An Irish wave energy technology company has announced that its wave energy convertor will be built in the United States and deployed at the US Navy’s Wave Energy Test Site.
Ocean Energy says its 'OE Buoy' will be built by Oregon-based marine-fabrication company Vigor, and deployed at a test site on the Hawaiian Island of O'ahu in the autumn.
The contract is worth €5.25m out of a total project value of almost €10m, for what is being billed as a first-of-a-kind grid-scale project at the Hawaiian test site.
Commenting on the development, Tánaiste Foreign Affairs Minister Simon Coveney said: "Building on the Irish-US government MoU for collaboration on marine and hydrokinetic energy technologies’ research, Ocean Energy and its partners are demonstrating how transatlantic cooperation can yield immensely productive results.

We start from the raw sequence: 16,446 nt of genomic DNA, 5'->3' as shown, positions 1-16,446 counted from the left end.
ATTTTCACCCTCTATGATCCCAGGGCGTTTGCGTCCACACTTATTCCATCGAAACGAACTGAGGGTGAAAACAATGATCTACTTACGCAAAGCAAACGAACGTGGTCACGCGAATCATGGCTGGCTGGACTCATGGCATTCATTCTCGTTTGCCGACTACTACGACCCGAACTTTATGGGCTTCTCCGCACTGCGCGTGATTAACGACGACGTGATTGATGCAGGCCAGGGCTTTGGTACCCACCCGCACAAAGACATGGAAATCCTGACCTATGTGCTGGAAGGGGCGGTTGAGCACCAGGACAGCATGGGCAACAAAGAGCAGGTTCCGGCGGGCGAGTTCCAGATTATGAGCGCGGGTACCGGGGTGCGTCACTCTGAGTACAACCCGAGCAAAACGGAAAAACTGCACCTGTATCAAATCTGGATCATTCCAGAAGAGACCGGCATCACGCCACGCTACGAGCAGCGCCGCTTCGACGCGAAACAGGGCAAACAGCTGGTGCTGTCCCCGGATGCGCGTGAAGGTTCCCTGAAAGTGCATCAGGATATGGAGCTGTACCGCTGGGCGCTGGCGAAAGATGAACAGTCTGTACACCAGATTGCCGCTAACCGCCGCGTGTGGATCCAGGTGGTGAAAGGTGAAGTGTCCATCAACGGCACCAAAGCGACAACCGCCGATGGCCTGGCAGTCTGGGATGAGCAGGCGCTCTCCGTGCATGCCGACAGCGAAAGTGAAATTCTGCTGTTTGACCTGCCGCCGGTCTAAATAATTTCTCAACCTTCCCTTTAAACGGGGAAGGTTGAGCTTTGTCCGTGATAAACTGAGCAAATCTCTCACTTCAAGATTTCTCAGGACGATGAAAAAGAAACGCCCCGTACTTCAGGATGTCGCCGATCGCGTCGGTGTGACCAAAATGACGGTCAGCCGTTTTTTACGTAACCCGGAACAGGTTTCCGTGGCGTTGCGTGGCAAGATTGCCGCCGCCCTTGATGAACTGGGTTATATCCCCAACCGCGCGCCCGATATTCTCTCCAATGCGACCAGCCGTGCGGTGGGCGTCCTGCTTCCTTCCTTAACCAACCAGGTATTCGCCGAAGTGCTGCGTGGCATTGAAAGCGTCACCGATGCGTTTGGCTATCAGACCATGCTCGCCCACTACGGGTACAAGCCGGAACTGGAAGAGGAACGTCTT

"Irish innovation coupled with US engineering is providing the US Navy Wave Energy Test Site with sustainable and logistical gains and a template for future large-scale projects.”
Ocean Energy chief executive officer John McCarthy said: "With rigorous testing and scaling of OE Buoy over the past ten years, today’s announcement of the device being built in Oregon represents a truly major milestone for Ocean Energy.
"It's the combination of Irish innovation and American manufacturing expertise and that's always going to produce a world-class result."
The project is part-funded by the US Department of Energy’s office of Energy Efficiency and Renewable Energy (EERE) and the Sustainable Energy Authority of Ireland (SEAI).
The 750-tonne 'OE Buoy' measures 38 x 18 metres with a draught of nine metres and has a potential rated capacity of up to 1.25 MW in electrical power production.
In Ireland, each deployed commercial device could reduce CO2 emissions by over 4,370 tonnes annually.
The company says a utility-scale wave farm of 100 MW could amount to over 218,000 tonnes of CO2 in a full year.